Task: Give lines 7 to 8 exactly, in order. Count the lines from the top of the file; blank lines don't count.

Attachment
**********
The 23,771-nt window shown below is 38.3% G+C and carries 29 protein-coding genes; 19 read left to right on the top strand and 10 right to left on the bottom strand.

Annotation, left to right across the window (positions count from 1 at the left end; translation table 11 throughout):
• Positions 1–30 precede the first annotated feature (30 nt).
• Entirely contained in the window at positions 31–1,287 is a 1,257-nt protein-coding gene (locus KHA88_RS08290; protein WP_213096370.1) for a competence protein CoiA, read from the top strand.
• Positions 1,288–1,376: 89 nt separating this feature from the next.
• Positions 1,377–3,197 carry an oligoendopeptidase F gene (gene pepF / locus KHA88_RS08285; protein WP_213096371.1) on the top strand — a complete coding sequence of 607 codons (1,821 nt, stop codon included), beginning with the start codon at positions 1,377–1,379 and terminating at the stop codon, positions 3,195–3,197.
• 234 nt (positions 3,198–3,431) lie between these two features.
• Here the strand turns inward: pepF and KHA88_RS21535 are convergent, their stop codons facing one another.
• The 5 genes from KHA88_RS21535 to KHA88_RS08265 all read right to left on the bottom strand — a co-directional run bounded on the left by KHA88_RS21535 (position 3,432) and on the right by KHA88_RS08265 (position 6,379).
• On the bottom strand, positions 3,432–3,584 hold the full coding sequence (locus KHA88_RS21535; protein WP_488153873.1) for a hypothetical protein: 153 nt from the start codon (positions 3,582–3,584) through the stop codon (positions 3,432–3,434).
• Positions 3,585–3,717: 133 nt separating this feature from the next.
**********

• 234 nt (positions 3,198–3,431) lie between these two features.
• Here the strand turns inward: pepF and KHA88_RS21535 are convergent, their stop codons facing one another.